Mar 2, 2015, Vol. 20, No. 24 • By THE SCRAPBOOK
Singer-songwriter Steve Earle was recently asked by the Texas Standard if he would ever move back to his home state, and he had a rather revealing answer:
No way, and I hope that doesn’t hurt anybody’s feelings. I’ll always be a Texan, I’ll always be proud of that. I landed at the airport yesterday and I walked down headed for the rent cars and I looked up at that statue of Barbara Jordan—that’s the Texas that I left in 1974. And I’m not sure it’s that anymore. I need to walk out my front door and see a mixed-race, same-sex couple holding hands and not being afraid to do it to feel safe at this point in my life. . . . So there is something going on there is no doubt about it but there’s some things in our DNA that I guess allowed this to happen eventually. But there had never been a Republican governor in Texas when I left here—nobody could even imagine there ever being one.
Where to begin! Is Earle seriously suggesting that Texas has become less culturally tolerant in the last 40 years? And his proof of this is that the state is now electing Republican governors? Of course, in 1974 southern Democrats were still barely removed from advocating segregation—right next door, Orval Faubus was governor of Arkansas until 1967. Ethnically and politically, Texas’s current congressional delegation is more diverse than it was in 1974. While we’re sure you can find pockets of intolerance anywhere, a quick stroll around, say, downtown Austin or Dallas’s Oak Lawn neighborhood would suggest that mixed-race, same-sex couples aren’t a particular source of outrage in the Lone Star State, let alone enough to make a straight white guy feel “unsafe.”
The Scrapbook is a fan of Earle’s songs and commends him as a particularly gifted storyteller and musician. But the country-rocker’s image is heavily tied up in his conception of himself as a balladeer of the common man, particularly given Earle’s own past as a drug addict and convict. However, Earle’s been wedded to liberal political activism for so long it’s clouding his basic judgment. If Texas isn’t liberal enough for Steve Earle and the Democratic party’s liking, that’s a reflection of how far to the left they have moved, not proof that Texas is going backwards culturally. And it’s a shame Earle would slander a whole state rather than admit he’s the one who’s out of touch.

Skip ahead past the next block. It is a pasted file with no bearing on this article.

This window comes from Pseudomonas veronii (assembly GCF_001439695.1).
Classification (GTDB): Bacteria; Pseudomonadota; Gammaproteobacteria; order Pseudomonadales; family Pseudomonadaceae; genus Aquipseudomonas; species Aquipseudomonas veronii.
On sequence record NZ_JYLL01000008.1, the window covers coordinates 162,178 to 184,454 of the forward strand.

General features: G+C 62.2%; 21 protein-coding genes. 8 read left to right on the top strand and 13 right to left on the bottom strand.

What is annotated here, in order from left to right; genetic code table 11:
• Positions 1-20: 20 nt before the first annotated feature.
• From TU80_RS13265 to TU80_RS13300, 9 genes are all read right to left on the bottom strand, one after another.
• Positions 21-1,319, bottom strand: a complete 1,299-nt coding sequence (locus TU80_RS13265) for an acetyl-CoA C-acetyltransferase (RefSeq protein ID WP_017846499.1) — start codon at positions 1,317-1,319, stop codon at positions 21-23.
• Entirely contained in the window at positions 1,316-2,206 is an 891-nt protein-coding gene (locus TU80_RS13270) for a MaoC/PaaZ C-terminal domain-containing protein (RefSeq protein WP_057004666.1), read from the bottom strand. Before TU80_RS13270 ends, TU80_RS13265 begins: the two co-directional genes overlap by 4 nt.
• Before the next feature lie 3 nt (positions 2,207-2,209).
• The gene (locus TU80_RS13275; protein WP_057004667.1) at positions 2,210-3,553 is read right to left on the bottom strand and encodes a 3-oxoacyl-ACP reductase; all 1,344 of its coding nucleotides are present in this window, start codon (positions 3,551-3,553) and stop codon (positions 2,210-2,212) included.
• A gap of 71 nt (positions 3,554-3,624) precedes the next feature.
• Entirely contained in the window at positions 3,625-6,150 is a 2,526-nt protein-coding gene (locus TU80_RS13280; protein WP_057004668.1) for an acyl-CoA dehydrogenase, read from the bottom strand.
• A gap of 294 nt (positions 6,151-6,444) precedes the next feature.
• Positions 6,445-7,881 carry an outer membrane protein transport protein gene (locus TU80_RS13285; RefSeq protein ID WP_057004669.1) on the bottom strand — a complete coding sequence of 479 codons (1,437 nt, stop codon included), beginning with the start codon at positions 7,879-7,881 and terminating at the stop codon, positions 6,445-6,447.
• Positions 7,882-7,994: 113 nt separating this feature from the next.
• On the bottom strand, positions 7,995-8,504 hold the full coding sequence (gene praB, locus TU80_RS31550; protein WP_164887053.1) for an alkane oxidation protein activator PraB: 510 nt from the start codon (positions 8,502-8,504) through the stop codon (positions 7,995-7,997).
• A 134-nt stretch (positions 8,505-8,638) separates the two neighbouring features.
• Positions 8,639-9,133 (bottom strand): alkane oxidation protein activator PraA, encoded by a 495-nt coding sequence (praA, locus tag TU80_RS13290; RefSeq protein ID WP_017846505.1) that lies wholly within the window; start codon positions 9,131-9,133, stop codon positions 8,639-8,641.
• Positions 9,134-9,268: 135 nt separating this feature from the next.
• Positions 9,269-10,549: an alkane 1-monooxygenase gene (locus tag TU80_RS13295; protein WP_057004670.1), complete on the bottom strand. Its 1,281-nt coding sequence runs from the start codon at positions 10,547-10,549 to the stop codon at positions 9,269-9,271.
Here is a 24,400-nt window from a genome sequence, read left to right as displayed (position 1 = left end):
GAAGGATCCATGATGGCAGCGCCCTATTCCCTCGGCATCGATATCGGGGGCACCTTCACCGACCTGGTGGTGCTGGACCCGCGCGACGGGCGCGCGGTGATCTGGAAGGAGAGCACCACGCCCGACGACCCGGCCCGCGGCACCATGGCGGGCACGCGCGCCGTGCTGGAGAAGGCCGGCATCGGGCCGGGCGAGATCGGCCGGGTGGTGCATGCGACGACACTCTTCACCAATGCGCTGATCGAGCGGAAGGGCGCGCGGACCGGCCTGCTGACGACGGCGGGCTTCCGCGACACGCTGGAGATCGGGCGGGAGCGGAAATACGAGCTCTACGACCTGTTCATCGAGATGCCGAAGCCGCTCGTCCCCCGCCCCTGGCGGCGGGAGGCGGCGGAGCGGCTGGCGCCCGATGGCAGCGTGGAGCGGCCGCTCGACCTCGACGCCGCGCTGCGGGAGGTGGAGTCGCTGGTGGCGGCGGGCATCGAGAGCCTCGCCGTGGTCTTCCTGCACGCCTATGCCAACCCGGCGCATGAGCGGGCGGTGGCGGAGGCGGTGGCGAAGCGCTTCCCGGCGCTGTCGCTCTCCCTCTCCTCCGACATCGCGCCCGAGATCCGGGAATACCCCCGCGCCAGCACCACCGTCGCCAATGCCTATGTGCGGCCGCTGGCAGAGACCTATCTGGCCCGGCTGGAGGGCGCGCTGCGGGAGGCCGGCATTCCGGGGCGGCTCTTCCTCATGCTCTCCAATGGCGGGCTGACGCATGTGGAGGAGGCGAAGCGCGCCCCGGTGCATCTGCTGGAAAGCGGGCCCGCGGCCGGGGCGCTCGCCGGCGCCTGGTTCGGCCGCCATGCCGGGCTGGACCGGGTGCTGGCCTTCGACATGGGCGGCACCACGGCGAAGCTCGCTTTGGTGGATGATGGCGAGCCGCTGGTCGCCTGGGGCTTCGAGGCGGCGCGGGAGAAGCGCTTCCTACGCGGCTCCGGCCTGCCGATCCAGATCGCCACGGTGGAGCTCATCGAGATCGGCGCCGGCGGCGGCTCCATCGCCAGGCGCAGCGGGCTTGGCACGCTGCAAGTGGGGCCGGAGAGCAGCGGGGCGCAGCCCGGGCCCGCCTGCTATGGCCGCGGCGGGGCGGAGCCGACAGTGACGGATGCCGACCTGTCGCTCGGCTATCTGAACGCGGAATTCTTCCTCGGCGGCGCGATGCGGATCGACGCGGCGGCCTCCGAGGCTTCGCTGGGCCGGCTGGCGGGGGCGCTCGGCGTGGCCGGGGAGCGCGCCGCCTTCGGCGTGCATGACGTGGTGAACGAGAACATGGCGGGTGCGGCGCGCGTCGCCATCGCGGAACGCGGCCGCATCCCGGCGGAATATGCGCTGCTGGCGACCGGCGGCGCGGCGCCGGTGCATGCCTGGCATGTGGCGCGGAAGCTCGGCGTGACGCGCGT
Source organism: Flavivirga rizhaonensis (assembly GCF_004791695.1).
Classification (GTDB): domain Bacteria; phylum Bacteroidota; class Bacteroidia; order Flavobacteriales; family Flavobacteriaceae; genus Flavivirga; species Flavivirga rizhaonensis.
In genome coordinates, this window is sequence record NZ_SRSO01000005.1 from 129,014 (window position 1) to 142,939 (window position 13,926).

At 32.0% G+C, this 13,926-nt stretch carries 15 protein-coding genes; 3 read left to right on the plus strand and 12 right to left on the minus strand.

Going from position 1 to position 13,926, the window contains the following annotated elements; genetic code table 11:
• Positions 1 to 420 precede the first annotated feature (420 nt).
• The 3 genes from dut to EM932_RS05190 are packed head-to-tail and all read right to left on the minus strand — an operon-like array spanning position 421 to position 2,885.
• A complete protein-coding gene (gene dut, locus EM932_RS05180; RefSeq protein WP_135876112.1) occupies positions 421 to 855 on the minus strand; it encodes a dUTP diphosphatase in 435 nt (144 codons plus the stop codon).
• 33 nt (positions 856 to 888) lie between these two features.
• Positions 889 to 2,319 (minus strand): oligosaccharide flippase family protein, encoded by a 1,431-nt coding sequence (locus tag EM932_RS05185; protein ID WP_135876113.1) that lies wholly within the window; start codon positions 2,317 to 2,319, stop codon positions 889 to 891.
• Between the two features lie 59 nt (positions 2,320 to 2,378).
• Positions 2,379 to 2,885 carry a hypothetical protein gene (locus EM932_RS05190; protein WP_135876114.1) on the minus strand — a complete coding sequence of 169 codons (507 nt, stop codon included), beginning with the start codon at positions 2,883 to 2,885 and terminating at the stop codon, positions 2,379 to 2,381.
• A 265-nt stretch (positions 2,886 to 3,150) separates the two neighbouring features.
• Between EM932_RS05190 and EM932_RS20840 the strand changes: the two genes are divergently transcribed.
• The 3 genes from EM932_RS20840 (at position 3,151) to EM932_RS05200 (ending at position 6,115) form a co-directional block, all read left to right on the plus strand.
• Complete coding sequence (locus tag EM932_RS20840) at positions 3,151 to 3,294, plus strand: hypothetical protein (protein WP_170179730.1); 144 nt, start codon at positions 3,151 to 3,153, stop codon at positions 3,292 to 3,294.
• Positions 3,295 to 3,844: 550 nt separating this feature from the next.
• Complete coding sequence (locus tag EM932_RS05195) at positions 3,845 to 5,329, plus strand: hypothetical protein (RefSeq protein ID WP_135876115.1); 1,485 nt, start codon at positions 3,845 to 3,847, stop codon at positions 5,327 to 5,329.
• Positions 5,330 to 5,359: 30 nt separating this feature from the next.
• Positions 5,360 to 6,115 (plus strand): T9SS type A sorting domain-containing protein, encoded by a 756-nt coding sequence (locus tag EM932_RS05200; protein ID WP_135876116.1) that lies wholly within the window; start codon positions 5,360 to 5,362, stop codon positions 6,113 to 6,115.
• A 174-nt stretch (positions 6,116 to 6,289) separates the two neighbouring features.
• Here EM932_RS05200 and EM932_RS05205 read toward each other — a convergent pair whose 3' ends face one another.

Chris Christie to Maryland as governor's race shows signs of tightening.1:01 PM, Oct 15, 2014 • By STEPHEN F. HAYES
Every election year, it seems, there’s a race that catches the political set in Washington by surprise. It’s possible that we’ve already seen the 2014 version of this with the defeat of House majority leader Eric Cantor, a result few anticipated and fewer still predicted.
The Minnesota governor’s race isn’t over. Oct 20, 2014, Vol. 20, No. 06 • By BARRY CASSELMAN
The 2014 race for governor of Minnesota had been placed in the “Safe Democrat” category since it began in earnest. Potential Republican opponents to the Democratic (Democratic-Farmer-Labor in this state) incumbent Mark Dayton were numerous, but most voters told pollsters the state was going in the right direction. Unemployment was lower than the national average, and Minneapolis was growing again